What is meant when somebody says that a problem can be expressed as a $\Pi_1$-sentence? I know that for the arithmetical hierarchy, a $\Pi^0_1$-sentence is a sentence of the form $\forall n_1\forall n_2\dots\forall n_k \psi$ where $\psi$ is a formula in the language of Peano arithmetic with only bounded quantifiers. And for the analytical hierarchy, a $\Pi_1^1$-sentence is a sentence of the form $\forall X_1\forall X_2\dots\forall X_k \psi$ where $\psi$ is a formula in the language of second-order arithmetic with no set quantifiers.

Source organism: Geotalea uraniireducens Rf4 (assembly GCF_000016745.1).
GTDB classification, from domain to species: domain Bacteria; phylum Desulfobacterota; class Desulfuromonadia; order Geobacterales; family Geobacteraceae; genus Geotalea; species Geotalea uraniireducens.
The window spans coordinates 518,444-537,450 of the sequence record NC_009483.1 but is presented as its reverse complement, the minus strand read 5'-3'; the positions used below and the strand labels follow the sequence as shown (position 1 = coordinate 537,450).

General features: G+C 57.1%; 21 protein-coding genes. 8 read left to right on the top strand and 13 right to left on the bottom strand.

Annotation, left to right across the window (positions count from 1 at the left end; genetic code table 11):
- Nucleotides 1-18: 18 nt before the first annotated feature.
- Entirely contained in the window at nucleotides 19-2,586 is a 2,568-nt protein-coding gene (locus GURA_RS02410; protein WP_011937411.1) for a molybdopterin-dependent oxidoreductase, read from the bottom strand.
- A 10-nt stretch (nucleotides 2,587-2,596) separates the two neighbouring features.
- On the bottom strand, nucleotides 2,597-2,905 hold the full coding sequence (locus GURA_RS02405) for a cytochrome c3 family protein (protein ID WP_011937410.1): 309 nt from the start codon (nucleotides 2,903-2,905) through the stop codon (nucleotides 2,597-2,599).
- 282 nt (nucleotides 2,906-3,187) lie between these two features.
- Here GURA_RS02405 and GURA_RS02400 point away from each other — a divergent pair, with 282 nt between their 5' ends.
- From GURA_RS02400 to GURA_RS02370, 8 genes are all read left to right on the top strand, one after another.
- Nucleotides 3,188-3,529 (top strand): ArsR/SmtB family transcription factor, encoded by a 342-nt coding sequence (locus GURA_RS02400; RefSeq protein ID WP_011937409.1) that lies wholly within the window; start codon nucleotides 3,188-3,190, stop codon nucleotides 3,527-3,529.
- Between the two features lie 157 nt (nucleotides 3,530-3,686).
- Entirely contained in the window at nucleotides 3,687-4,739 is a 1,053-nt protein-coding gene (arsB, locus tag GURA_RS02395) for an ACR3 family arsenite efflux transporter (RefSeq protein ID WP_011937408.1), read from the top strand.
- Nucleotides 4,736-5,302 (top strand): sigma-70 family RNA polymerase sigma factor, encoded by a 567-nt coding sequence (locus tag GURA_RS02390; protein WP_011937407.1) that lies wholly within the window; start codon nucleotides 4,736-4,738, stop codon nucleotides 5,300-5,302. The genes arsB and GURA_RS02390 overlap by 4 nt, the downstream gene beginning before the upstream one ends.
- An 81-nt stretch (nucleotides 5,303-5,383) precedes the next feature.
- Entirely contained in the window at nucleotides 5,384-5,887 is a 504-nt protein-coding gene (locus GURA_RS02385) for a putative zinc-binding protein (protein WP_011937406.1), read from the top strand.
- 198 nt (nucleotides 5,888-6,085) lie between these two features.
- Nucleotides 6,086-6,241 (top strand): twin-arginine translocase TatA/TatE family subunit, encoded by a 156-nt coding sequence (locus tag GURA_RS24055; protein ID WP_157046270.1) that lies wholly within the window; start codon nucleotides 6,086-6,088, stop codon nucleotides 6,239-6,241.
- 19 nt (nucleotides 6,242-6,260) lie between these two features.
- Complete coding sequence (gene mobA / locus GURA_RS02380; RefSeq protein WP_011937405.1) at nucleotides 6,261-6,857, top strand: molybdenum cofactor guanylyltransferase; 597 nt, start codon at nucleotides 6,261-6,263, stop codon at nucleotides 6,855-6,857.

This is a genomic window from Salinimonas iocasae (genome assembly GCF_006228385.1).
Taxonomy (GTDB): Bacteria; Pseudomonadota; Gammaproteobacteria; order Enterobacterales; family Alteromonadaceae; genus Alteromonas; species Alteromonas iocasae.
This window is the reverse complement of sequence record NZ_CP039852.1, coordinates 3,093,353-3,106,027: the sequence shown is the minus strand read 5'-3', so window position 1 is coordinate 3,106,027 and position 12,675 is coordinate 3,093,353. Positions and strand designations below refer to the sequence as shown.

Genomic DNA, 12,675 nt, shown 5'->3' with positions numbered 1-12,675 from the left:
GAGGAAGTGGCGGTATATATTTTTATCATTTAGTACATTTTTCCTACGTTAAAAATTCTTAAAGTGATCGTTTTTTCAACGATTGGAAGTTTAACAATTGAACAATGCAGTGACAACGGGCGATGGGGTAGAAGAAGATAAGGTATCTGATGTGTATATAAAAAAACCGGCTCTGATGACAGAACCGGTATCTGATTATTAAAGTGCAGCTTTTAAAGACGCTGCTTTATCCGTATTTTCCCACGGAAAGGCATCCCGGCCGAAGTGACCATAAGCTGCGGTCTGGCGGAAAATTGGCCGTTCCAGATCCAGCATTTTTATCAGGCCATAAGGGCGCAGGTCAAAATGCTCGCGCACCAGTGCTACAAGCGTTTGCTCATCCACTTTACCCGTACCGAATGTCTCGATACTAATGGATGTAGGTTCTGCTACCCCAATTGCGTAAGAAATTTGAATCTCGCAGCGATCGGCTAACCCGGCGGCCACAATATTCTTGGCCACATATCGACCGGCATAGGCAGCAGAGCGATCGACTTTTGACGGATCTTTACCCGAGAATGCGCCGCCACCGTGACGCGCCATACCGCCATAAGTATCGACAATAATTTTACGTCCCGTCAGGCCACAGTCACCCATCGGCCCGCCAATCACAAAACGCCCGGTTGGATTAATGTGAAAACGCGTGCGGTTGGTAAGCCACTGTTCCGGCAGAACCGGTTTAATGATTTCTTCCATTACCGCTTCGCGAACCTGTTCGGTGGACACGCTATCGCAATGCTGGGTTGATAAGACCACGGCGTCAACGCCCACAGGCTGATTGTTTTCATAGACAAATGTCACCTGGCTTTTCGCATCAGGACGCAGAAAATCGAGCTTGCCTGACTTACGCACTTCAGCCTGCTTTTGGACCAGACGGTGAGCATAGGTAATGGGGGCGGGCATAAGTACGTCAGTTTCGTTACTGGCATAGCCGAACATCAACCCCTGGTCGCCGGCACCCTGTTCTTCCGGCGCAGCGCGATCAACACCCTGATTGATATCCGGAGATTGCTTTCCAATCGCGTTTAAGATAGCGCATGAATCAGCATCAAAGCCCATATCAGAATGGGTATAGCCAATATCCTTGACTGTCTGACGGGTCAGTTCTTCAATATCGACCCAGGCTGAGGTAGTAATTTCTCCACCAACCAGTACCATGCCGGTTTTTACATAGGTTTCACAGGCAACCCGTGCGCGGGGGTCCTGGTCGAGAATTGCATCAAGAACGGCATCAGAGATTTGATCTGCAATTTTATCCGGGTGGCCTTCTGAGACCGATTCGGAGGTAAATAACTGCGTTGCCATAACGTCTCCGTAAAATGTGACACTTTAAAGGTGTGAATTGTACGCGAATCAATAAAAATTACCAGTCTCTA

I found the following definition for this notation in section "5 Proving Independence" of an article on the possibility of undecidability:
Let’s define a $\Pi_1$-sentence to be any sentence of the form, “For all $x$, $P (x)$,” where $P$ is function that can be proven to be recursive in Peano Arithmetic, PA.
People talking about $\Pi_1$- and $\Pi_2$-sentences sometimes refer to Shoenfield's absoluteness theorem, which seems to talk about $\Pi^1_2$-sentences, i.e. refers to the analytical hierarchy. Can I deduce from this that people talking about $\Pi_1$-sentences use $\Pi_1$ as a shorthand for $\Pi^1_1$ (because $x^1=x$...)? But the quoted definition looks much more like the condition from the arithmetical hierarchy to me, even so I'm not sure whether it is really equivalent to it.